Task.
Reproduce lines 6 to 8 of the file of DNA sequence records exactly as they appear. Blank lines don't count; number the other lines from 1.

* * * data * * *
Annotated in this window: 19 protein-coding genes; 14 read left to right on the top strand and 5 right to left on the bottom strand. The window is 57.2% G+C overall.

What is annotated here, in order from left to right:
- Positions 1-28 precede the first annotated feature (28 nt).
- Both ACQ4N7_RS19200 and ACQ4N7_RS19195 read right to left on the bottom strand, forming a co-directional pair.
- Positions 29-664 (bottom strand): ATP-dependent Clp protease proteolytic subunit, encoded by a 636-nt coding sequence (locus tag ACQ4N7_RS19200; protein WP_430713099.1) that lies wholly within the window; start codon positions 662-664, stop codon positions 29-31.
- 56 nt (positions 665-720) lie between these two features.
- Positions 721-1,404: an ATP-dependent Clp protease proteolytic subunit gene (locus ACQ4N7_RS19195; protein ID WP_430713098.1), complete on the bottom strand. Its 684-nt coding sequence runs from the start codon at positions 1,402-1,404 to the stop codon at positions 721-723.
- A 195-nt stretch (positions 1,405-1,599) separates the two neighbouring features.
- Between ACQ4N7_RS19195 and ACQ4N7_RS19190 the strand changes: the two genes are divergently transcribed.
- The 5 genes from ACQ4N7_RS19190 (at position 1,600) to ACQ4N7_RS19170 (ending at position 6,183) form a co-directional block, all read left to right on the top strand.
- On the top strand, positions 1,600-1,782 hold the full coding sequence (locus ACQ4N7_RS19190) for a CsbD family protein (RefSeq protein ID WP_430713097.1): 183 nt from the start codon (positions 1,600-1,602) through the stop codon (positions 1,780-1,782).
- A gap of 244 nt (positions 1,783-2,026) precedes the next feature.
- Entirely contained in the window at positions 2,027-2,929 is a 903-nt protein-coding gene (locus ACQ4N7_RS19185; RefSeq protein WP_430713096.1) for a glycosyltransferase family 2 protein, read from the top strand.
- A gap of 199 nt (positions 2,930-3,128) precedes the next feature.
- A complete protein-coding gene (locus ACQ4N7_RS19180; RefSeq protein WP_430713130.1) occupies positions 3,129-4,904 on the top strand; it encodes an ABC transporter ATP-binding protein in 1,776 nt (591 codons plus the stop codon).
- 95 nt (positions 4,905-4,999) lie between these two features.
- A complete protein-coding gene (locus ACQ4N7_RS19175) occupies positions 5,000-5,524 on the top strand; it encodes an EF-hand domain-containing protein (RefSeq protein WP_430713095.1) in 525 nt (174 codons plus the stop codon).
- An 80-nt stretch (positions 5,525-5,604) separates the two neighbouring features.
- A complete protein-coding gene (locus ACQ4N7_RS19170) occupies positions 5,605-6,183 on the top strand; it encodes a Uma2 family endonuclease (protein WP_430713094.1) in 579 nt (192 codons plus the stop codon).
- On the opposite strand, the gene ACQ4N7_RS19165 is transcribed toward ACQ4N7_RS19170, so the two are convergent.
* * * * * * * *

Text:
- 56 nt (positions 665-720) lie between these two features.
- Positions 721-1,404: an ATP-dependent Clp protease proteolytic subunit gene (locus ACQ4N7_RS19195; protein ID WP_430713098.1), complete on the bottom strand. Its 684-nt coding sequence runs from the start codon at positions 1,402-1,404 to the stop codon at positions 721-723.
- A 195-nt stretch (positions 1,405-1,599) separates the two neighbouring features.